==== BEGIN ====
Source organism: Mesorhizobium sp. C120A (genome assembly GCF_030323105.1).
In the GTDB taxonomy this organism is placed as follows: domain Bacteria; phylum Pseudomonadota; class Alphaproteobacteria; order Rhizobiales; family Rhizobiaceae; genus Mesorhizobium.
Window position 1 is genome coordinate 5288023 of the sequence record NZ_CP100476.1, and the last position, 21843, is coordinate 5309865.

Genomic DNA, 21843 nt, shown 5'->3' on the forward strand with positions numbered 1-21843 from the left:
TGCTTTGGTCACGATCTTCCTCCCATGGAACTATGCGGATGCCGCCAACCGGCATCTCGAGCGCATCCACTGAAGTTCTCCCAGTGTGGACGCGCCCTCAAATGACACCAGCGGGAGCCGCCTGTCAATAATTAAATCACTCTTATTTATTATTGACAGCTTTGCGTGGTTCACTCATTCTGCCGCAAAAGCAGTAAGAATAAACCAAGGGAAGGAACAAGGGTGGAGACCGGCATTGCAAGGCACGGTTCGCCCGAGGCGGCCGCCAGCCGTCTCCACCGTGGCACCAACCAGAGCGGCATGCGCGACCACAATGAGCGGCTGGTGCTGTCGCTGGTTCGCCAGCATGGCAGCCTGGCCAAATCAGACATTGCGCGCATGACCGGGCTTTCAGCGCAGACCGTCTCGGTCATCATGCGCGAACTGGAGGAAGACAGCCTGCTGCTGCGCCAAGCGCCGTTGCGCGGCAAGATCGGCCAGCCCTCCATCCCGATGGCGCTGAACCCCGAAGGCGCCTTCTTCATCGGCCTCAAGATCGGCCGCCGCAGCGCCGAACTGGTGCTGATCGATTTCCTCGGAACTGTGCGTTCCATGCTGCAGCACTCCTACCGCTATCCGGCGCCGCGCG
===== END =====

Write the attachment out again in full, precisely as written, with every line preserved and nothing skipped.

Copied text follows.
Source organism: Mesorhizobium sp. C120A (genome assembly GCF_030323105.1).
In the GTDB taxonomy this organism is placed as follows: domain Bacteria; phylum Pseudomonadota; class Alphaproteobacteria; order Rhizobiales; family Rhizobiaceae; genus Mesorhizobium.
Window position 1 is genome coordinate 5288023 of the sequence record NZ_CP100476.1, and the last position, 21843, is coordinate 5309865.

Genomic DNA, 21843 nt, shown 5'->3' on the forward strand with positions numbered 1-21843 from the left:
TGCTTTGGTCACGATCTTCCTCCCATGGAACTATGCGGATGCCGCCAACCGGCATCTCGAGCGCATCCACTGAAGTTCTCCCAGTGTGGACGCGCCCTCAAATGACACCAGCGGGAGCCGCCTGTCAATAATTAAATCACTCTTATTTATTATTGACAGCTTTGCGTGGTTCACTCATTCTGCCGCAAAAGCAGTAAGAATAAACCAAGGGAAGGAACAAGGGTGGAGACCGGCATTGCAAGGCACGGTTCGCCCGAGGCGGCCGCCAGCCGTCTCCACCGTGGCACCAACCAGAGCGGCATGCGCGACCACAATGAGCGGCTGGTGCTGTCGCTGGTTCGCCAGCATGGCAGCCTGGCCAAATCAGACATTGCGCGCATGACCGGGCTTTCAGCGCAGACCGTCTCGGTCATCATGCGCGAACTGGAGGAAGACAGCCTGCTGCTGCGCCAAGCGCCGTTGCGCGGCAAGATCGGCCAGCCCTCCATCCCGATGGCGCTGAACCCCGAAGGCGCCTTCTTCATCGGCCTCAAGATCGGCCGCCGCAGCGCCGAACTGGTGCTGATCGATTTCCTCGGAACTGTGCGTTCCATGCTGCAGCACTCCTACCGCTATCCGGCGCCGCGCG